First-year medical students at the GW School of Medicine and Health Sciences (SMHS) had just wrapped up their course work in immunology and pathogenesis when they reached the short break before the end of the semester known as “intersession.” Leaving the classroom behind, the Class of 2019 embarked on a three-day intensive look at the HIV/ AIDS epidemic — part of the clinical public health component of the revised M.D. curriculum — that culminated in a visit to the White House.
“One of the main reasons I came to GW was that integrated clinical public health is in our curriculum,” said Erin Good, a first-year M.D. student at SMHS and intersession group leader. “I think that [intersession] is a great example of something that shows us both the medical side and the integration of policy and public health.”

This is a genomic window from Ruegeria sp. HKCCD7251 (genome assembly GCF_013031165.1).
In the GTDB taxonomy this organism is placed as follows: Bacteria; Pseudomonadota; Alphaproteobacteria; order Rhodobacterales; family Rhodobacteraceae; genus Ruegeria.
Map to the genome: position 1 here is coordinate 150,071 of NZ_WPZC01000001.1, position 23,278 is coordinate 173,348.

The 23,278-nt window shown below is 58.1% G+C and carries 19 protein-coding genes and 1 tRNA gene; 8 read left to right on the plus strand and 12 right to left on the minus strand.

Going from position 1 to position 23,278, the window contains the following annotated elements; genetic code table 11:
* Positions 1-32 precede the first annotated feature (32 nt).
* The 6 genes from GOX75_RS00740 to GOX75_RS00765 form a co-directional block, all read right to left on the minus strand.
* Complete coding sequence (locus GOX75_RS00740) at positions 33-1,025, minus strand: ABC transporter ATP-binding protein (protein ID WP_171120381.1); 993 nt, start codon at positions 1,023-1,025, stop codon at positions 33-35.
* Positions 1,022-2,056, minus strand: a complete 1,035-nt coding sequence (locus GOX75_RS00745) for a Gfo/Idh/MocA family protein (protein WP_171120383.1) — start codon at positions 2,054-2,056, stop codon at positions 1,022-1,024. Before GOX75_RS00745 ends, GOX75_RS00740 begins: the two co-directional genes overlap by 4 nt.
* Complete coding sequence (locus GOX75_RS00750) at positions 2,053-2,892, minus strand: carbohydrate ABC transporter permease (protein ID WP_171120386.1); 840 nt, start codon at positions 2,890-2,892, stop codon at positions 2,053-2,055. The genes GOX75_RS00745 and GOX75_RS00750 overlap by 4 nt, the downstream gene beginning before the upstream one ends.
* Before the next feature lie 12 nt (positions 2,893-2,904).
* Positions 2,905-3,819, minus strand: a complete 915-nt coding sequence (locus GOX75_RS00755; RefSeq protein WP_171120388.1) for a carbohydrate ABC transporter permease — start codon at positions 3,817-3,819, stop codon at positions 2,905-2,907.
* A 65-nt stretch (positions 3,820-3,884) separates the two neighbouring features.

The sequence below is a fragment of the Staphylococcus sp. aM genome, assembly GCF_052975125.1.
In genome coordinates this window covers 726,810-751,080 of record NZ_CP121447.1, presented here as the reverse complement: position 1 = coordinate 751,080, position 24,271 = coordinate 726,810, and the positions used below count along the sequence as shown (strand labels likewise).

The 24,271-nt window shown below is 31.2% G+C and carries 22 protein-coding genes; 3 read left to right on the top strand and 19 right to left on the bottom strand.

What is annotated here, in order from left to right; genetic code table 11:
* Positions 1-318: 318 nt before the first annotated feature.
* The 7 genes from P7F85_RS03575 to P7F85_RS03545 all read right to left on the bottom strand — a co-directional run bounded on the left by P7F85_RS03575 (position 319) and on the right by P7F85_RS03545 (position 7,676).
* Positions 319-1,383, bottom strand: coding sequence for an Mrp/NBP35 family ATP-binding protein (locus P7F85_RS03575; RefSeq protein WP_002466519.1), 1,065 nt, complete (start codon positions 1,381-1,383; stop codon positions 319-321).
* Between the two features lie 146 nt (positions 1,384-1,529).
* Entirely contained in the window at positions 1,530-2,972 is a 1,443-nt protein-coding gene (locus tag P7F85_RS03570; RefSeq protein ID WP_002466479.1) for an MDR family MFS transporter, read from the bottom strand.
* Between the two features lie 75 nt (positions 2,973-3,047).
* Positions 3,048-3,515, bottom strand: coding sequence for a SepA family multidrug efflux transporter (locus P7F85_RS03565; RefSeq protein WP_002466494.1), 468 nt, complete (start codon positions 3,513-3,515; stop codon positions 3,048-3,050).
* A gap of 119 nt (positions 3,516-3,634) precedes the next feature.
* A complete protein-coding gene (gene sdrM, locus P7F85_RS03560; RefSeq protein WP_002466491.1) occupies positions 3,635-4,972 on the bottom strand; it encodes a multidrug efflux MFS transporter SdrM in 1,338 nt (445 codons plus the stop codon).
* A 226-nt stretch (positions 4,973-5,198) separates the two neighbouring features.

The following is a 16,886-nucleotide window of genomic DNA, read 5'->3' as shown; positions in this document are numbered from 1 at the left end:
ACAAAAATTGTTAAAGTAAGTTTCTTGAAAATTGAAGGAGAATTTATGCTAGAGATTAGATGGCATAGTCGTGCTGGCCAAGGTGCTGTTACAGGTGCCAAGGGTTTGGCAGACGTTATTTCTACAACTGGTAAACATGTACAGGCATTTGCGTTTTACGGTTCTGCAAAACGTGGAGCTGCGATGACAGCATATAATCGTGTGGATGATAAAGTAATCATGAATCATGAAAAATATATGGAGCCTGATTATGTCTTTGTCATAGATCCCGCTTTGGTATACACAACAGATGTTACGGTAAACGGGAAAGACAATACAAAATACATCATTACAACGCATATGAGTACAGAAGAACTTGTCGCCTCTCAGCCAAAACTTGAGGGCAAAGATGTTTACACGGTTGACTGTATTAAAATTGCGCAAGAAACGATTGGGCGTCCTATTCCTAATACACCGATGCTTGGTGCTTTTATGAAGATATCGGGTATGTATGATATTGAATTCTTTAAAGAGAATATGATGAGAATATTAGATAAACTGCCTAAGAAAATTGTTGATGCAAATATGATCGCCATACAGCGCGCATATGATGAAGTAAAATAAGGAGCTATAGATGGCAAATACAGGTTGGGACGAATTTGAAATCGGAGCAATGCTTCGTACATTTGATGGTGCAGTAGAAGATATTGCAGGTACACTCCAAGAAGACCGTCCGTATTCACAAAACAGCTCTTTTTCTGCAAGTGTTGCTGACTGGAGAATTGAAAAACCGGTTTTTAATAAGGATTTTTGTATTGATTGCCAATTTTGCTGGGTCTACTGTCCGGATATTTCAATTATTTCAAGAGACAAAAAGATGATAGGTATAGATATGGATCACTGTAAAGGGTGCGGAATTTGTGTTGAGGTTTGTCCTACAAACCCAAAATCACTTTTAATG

The program, “How Physicians Can Help Create an AIDS-Free Generation,” kicked off with lectures from renowned leaders in HIV/AIDS, including Anthony Fauci, M.D., director of the National Institute of Allergy and Infectious Diseases at the National Institutes of Health. Students later met face to face with visiting leaders from the front lines of the HIV/AIDS fight in Washington, D.C.; Tennessee; San Francisco; and New York City to address issues specific to those jurisdictions. On the final afternoon of intersession, the student groups, divided by region, presented their solutions, many of which incorporated the use of social media and novel user apps, to a panel of experts.
Good said that initially, ideas such as expanding needle exchange programs or establishing a web-based peer mentorship platform seemed formidable. “Now, these aren’t lofty,” Good said. “We can actually do these. It’s pretty cool to see that.”